From: James Kass (firstname.lastname@example.org)
Date: Fri Sep 07 2007 - 20:30:30 CDT
Sinnathurai Srivas wrote,
> When you say "Tamil *writing* “க்ஷ” is given ... 0B95 + 0BCE + 0BB7"
> What happens to split form,
> What happens to X form
> and why is it given a conjunct treatment, when the natural conjunct equivalent is
> 0B95 + 0BCE + 0BB7 without any glyph shape variation.
> லக்ஷ்மி, லக்.ஷ்மி, றிக்.ஷா
> Luxmi, Lukshmi, Riksha
> We use all of these forms.
Am I understanding correctly?
The display above for the Tamil section looks correct and supports your
statement that all forms are used. It also appears that all forms are
supported with Unicode.
When you look at the Tamil "லக்ஷ்மி, லக்.ஷ்மி, றிக்.ஷா", there are
no conjuncts appearing in the display, because Tamil has no conjuncts.
Interpreting the visual Tamil text is best done in the minds of those
who use the script. It is not the job of Unicode to tell users how to
interpret their own writing system. Unicode also does not dictate
how input devices, like keyboard drivers, should be made.
What Unicode is supposed to do: Provide unique code sequences to handle
the various typographic elements of writing systems for storage and
exchange of plain-text on computers.
What Unicode does for Tamil users is to enable them to communicate
with each other using text, wherever they are, from any kind of
modern computer system.
There are so many talented Tamil engineers and developers who can
design input and display which is acceptable to Tamil users, using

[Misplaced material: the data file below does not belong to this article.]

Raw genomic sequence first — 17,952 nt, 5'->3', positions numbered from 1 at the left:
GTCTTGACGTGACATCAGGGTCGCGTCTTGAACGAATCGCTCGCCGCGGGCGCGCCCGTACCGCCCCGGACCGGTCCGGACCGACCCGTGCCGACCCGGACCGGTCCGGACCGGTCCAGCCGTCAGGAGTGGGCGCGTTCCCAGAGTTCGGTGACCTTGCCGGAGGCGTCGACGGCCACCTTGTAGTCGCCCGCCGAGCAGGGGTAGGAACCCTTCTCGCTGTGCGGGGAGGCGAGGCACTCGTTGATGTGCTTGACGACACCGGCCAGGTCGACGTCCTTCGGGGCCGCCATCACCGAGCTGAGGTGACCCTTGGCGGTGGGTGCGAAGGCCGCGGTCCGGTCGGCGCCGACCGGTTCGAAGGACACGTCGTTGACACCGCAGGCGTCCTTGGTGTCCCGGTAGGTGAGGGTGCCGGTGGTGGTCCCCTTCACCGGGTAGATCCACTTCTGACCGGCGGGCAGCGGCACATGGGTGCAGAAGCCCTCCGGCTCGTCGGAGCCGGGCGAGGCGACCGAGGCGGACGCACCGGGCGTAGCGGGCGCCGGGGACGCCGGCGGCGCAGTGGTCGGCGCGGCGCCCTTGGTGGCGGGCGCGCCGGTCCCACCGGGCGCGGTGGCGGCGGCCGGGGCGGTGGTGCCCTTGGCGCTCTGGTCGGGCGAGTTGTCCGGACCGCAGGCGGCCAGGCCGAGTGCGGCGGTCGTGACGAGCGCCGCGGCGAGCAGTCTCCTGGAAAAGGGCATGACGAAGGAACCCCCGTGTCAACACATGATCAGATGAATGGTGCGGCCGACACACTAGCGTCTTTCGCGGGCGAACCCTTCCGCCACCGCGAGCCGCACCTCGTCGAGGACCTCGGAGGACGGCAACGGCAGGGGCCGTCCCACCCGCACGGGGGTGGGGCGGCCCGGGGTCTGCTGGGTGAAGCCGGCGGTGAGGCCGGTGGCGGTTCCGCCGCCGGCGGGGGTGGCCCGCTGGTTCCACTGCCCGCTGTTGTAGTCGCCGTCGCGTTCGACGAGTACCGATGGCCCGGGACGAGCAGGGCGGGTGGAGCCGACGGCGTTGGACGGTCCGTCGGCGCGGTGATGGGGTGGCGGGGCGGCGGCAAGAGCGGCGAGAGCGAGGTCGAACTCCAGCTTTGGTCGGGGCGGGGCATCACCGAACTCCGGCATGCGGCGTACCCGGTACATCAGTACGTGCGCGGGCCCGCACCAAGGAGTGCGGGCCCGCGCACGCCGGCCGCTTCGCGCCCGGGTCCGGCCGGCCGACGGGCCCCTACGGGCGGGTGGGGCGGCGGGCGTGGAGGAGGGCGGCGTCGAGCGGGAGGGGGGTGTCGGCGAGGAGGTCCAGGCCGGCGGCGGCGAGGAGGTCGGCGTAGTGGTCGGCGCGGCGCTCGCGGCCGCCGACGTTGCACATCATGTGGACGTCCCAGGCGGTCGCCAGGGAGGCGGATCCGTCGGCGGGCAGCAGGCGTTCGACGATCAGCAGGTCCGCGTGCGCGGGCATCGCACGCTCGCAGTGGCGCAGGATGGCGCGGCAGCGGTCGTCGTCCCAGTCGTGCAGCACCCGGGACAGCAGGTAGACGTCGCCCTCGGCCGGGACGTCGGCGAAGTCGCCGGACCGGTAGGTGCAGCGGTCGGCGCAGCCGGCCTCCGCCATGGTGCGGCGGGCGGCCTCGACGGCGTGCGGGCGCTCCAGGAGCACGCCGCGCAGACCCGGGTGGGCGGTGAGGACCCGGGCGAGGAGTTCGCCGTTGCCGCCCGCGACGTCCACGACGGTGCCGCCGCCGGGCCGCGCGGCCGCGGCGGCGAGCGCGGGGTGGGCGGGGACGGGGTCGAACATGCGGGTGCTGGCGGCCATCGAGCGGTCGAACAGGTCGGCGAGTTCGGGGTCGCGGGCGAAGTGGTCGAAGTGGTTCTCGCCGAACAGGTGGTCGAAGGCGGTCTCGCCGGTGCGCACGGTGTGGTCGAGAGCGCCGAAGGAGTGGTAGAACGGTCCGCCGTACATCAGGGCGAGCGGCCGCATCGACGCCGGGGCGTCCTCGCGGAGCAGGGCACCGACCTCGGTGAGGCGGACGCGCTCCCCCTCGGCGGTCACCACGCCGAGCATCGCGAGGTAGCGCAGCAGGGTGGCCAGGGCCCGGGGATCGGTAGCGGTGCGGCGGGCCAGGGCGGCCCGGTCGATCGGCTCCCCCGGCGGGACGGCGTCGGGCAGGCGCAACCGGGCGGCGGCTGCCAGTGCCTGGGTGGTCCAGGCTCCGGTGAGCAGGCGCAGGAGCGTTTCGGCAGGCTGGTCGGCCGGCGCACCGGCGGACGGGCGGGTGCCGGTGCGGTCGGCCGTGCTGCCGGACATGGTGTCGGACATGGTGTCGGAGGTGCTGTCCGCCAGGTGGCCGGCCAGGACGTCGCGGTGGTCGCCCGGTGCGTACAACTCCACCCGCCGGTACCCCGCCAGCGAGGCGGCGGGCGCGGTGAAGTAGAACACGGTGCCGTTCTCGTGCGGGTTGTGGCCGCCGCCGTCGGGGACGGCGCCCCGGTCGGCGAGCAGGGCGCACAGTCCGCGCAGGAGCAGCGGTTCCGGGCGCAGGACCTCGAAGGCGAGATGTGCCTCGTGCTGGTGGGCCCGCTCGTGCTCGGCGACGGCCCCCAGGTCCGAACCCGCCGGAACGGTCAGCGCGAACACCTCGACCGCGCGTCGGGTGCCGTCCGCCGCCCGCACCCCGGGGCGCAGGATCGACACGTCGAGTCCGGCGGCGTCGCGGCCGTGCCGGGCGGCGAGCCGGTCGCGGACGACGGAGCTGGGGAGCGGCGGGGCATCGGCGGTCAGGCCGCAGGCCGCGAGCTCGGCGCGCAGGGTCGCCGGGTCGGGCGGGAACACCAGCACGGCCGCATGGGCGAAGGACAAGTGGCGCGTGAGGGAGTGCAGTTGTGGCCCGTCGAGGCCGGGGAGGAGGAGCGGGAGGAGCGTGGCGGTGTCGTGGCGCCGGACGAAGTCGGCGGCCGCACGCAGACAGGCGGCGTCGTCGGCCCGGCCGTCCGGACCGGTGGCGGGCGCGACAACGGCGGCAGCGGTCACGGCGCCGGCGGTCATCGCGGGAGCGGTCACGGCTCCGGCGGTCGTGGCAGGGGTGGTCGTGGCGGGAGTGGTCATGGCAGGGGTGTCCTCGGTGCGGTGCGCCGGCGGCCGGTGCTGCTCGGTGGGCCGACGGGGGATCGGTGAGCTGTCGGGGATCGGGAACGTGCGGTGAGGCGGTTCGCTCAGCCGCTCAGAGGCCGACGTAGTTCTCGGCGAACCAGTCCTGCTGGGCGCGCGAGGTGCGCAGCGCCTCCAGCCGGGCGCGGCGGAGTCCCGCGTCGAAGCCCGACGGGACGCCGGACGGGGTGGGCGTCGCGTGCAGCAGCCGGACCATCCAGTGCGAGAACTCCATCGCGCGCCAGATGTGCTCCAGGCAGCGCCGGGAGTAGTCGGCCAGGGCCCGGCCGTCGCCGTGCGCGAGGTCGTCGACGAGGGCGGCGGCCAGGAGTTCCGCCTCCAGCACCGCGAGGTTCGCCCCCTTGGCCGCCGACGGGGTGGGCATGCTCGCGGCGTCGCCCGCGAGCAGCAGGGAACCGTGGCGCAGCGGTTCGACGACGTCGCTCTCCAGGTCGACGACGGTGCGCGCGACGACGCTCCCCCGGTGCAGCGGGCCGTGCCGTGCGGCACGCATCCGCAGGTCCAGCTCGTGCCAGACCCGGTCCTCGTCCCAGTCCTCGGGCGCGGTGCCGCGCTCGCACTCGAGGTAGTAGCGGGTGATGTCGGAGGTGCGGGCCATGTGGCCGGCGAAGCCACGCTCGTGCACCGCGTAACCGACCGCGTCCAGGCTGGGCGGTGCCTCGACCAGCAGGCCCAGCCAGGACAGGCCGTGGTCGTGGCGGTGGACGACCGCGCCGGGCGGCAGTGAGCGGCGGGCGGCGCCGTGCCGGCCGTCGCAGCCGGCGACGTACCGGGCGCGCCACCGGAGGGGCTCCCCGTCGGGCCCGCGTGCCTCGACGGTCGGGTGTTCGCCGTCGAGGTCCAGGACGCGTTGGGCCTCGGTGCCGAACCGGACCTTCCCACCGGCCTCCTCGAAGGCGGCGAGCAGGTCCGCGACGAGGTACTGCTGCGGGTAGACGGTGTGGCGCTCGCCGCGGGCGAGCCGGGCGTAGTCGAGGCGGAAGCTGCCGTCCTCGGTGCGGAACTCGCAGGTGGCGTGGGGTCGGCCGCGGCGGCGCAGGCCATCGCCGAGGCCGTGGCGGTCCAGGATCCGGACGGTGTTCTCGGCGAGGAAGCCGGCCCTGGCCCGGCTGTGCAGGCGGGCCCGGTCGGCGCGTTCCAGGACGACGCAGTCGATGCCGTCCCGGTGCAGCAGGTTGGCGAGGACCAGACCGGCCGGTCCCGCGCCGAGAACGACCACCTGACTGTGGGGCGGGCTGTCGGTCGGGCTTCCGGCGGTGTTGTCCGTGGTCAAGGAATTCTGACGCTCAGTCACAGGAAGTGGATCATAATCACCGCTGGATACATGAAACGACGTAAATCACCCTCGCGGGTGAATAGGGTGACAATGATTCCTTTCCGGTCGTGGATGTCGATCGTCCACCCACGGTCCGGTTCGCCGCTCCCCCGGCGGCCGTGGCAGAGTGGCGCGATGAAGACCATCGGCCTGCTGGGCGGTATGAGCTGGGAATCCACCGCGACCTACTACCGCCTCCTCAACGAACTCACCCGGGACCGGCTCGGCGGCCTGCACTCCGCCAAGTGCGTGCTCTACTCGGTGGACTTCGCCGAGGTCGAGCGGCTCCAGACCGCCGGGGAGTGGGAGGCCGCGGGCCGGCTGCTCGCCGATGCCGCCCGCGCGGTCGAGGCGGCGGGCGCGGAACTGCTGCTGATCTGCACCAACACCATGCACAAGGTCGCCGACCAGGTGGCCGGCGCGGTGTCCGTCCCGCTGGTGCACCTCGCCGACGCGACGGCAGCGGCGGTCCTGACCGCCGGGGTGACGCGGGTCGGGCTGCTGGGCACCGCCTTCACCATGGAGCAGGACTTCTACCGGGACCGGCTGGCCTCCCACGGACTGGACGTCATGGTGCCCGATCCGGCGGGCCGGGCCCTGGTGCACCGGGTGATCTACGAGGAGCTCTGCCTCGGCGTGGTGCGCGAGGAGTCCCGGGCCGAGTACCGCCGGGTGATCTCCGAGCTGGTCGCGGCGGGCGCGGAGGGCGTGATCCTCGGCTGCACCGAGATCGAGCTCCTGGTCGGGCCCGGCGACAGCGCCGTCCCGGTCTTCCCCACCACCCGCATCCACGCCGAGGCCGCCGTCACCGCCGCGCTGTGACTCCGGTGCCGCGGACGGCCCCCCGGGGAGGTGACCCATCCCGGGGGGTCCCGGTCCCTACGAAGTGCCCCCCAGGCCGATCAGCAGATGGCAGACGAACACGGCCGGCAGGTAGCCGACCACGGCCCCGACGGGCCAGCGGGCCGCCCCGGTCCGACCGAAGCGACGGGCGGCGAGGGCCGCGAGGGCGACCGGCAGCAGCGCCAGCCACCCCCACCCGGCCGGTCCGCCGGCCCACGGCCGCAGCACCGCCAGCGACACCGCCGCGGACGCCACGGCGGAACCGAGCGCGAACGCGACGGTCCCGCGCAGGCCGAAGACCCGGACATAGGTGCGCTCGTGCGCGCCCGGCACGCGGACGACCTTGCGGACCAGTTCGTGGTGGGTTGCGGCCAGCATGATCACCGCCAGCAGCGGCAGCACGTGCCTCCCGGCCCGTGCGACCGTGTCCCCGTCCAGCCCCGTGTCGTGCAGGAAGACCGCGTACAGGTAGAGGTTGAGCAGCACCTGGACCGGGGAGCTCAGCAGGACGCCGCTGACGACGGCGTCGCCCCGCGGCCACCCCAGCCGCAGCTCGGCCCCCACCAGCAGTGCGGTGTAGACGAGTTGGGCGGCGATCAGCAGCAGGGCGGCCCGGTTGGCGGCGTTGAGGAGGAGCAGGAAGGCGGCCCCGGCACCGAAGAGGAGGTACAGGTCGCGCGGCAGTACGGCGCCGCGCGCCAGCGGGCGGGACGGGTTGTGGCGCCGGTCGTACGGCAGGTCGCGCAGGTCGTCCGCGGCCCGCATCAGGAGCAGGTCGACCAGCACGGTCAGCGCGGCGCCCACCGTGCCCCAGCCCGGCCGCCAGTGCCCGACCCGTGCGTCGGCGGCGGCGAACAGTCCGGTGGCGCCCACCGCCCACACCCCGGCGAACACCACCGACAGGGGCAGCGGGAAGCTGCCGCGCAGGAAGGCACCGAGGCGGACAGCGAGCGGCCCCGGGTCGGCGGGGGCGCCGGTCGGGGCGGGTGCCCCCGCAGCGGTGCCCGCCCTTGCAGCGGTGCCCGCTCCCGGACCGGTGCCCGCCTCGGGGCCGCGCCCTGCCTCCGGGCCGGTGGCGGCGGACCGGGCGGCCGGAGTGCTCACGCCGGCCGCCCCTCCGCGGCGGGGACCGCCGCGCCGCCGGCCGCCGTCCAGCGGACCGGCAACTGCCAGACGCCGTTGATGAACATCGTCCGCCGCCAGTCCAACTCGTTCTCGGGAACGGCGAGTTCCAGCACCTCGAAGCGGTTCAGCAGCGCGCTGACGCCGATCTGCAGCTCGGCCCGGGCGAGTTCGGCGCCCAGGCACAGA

the parameters defined by Unicode. Keyboard developers should
make appropriate mappings.
In Latin, the letter "W" is seen as a letter, not as a combination of
"V" plus some joiner character plus another "V". But, if the computer
encoding for "W" treated it as a string of three other characters, it
should not matter to users of the Latin script. Because the Latin script
user would always see "W" as a letter, in keyboards and in displays,
regardless of the binary string which is used to store and exchange
that letter "W". As long as the binary string is unique for the letter,
and can't be confused with any other letter, then Unicode is doing
its job well.
If the illogic of ISCII-based Tamil has been incorporated into Unicode,
then the leaders and pioneers in the fields of Tamil typography and
Tamil Unicode computing can educate other Tamil users about any
conceptual pitfalls, as well as provide workaround solutions, in order
to preserve the traditional logic of Tamil writing in the eyes and
minds of the beholders.
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